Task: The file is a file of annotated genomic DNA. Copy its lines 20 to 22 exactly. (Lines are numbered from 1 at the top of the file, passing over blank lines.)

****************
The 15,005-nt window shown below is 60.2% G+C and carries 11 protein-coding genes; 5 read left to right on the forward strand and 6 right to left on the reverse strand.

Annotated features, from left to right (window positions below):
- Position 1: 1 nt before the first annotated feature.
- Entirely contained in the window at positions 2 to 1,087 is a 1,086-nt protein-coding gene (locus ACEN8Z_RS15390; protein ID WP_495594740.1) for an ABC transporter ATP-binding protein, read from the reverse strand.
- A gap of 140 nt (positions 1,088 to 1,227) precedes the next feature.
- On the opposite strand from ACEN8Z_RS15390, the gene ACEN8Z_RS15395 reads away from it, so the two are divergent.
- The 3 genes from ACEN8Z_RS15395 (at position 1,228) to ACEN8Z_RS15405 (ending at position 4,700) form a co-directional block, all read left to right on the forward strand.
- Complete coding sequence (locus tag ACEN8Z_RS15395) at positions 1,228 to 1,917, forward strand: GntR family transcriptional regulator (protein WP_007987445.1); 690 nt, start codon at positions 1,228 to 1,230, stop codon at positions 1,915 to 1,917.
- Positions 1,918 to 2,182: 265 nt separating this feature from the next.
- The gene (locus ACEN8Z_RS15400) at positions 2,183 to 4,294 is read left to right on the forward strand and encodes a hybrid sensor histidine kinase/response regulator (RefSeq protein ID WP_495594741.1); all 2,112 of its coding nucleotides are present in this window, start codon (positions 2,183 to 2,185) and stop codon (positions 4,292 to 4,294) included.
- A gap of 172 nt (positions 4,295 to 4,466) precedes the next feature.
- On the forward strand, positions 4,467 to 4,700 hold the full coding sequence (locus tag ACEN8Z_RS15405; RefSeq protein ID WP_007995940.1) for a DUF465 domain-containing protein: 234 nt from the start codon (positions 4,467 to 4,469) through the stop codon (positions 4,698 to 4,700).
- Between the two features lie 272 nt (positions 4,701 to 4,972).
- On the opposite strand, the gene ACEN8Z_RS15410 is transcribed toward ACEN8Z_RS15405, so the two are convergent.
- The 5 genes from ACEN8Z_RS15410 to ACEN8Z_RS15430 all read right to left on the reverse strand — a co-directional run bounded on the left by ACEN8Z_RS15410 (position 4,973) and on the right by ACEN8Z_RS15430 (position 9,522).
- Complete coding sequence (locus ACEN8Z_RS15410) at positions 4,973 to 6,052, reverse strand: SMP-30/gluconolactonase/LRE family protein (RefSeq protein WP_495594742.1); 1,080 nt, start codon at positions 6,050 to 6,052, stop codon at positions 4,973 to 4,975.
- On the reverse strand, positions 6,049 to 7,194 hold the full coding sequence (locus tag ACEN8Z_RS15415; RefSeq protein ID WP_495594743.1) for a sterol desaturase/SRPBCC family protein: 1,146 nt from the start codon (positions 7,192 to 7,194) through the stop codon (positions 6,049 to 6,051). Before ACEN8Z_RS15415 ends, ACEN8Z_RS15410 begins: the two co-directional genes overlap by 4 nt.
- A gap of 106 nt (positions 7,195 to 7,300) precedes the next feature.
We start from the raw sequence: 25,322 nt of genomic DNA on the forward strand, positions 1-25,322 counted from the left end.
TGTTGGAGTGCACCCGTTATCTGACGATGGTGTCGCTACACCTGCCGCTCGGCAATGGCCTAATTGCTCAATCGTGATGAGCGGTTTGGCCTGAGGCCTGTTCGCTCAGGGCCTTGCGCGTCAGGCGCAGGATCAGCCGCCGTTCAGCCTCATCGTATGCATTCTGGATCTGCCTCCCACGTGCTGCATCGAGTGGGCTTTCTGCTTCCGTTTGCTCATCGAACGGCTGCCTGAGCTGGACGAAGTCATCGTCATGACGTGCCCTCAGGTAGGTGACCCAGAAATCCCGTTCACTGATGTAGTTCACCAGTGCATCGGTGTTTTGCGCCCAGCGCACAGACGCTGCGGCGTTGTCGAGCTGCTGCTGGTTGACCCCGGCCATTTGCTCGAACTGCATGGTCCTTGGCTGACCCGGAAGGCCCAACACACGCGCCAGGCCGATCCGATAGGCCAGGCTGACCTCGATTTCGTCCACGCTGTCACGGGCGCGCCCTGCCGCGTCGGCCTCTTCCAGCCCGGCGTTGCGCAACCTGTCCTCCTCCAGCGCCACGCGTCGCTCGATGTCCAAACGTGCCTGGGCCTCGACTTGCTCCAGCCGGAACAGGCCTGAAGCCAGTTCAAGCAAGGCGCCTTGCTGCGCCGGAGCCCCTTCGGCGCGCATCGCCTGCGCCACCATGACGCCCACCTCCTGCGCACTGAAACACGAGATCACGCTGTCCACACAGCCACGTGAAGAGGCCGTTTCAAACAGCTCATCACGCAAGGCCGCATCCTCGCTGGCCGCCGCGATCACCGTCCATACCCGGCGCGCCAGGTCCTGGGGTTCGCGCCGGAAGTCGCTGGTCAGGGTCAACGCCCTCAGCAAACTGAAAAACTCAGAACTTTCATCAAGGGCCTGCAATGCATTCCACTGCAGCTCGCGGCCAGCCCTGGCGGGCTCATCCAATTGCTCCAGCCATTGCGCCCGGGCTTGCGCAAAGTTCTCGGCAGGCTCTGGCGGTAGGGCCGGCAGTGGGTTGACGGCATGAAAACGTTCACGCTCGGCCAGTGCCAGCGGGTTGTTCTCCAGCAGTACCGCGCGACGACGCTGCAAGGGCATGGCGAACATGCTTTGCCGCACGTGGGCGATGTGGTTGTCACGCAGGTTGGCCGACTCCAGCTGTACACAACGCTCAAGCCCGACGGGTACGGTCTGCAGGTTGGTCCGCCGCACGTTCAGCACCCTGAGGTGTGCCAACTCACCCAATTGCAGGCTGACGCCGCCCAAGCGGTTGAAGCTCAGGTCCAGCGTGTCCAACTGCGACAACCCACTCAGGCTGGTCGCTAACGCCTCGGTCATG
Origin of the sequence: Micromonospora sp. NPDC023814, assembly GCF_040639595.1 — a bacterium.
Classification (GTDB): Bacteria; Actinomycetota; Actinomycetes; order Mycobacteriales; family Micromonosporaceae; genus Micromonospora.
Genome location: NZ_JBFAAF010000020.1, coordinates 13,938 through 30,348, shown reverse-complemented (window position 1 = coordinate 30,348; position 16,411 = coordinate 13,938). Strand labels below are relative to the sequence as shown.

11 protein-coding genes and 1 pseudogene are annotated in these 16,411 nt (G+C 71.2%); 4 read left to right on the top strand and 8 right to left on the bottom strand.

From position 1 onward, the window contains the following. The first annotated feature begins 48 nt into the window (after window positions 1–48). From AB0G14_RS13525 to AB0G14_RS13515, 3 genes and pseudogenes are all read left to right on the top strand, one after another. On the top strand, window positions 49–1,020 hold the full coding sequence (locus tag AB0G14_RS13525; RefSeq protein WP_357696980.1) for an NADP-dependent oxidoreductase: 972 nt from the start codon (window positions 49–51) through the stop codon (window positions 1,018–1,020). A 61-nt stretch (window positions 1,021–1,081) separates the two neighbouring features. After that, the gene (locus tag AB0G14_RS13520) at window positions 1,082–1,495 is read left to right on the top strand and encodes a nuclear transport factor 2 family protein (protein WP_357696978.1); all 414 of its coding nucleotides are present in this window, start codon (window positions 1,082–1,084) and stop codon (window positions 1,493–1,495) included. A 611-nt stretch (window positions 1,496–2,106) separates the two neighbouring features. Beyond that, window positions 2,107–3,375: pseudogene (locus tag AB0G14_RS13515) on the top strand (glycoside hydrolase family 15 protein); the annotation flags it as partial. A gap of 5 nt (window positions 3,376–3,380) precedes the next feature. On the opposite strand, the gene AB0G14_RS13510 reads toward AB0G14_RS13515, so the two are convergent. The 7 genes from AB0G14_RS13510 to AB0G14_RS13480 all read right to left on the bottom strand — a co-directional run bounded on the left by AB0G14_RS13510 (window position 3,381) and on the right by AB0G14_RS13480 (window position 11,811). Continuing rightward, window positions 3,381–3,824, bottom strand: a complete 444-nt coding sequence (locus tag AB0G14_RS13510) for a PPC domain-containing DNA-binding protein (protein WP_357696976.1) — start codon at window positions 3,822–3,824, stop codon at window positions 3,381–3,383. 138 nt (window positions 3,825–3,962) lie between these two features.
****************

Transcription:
TGTTGGAGTGCACCCGTTATCTGACGATGGTGTCGCTACACCTGCCGCTCGGCAATGGCCTAATTGCTCAATCGTGATGAGCGGTTTGGCCTGAGGCCTGTTCGCTCAGGGCCTTGCGCGTCAGGCGCAGGATCAGCCGCCGTTCAGCCTCATCGTATGCATTCTGGATCTGCCTCCCACGTGCTGCATCGAGTGGGCTTTCTGCTTCCGTTTGCTCATCGAACGGCTGCCTGAGCTGGACGAAGTCATCGTCATGACGTGCCCTCAGGTAGGTGACCCAGAAATCCCGTTCACTGATGTAGTTCACCAGTGCATCGGTGTTTTGCGCCCAGCGCACAGACGCTGCGGCGTTGTCGAGCTGCTGCTGGTTGACCCCGGCCATTTGCTCGAACTGCATGGTCCTTGGCTGACCCGGAAGGCCCAACACACGCGCCAGGCCGATCCGATAGGCCAGGCTGACCTCGATTTCGTCCACGCTGTCACGGGCGCGCCCTGCCGCGTCGGCCTCTTCCAGCCCGGCGTTGCGCAACCTGTCCTCCTCCAGCGCCACGCGTCGCTCGATGTCCAAACGTGCCTGGGCCTCGACTTGCTCCAGCCGGAACAGGCCTGAAGCCAGTTCAAGCAAGGCGCCTTGCTGCGCCGGAGCCCCTTCGGCGCGCATCGCCTGCGCCACCATGACGCCCACCTCCTGCGCACTGAAACACGAGATCACGCTGTCCACACAGCCACGTGAAGAGGCCGTTTCAAACAGCTCATCACGCAAGGCCGCATCCTCGCTGGCCGCCGCGATCACCGTCCATACCCGGCGCGCCAGGTCCTGGGGTTCGCGCCGGAAGTCGCTGGTCAGGGTCAACGCCCTCAGCAAACTGAAAAACTCAGAACTTTCATCAAGGGCCTGCAATGCATTCCACTGCAGCTCGCGGCCAGCCCTGGCGGGCTCATCCAATTGCTCCAGCCATTGCGCCCGGGCTTGCGCAAAGTTCTCGGCAGGCTCTGGCGGTAGGGCCGGCAGTGGGTTGACGGCATGAAAACGTTCACGCTCGGCCAGTGCCAGCGGGTTGTTCTCCAGCAGTACCGCGCGACGACGCTGCAAGGGCATGGCGAACATGCTTTGCCGCACGTGGGCGATGTGGTTGTCACGCAGGTTGGCCGACTCCAGCTGTACACAACGCTCAAGCCCGACGGGTACGGTCTGCAGGTTGGTCCGCCGCACGTTCAGCACCCTGAGGTGTGCCAACTCACCCAATTGCAGGCTGACGCCGCCCAAGCGGTTGAAGCTCAGGTCCAGCGTGTCCAACTGCGACAACCCACTCAGGCTGGTCGCTAACGCCTCGGTCATG
Origin of the sequence: Micromonospora sp. NPDC023814, assembly GCF_040639595.1 — a bacterium.
Classification (GTDB): Bacteria; Actinomycetota; Actinomycetes; order Mycobacteriales; family Micromonosporaceae; genus Micromonospora.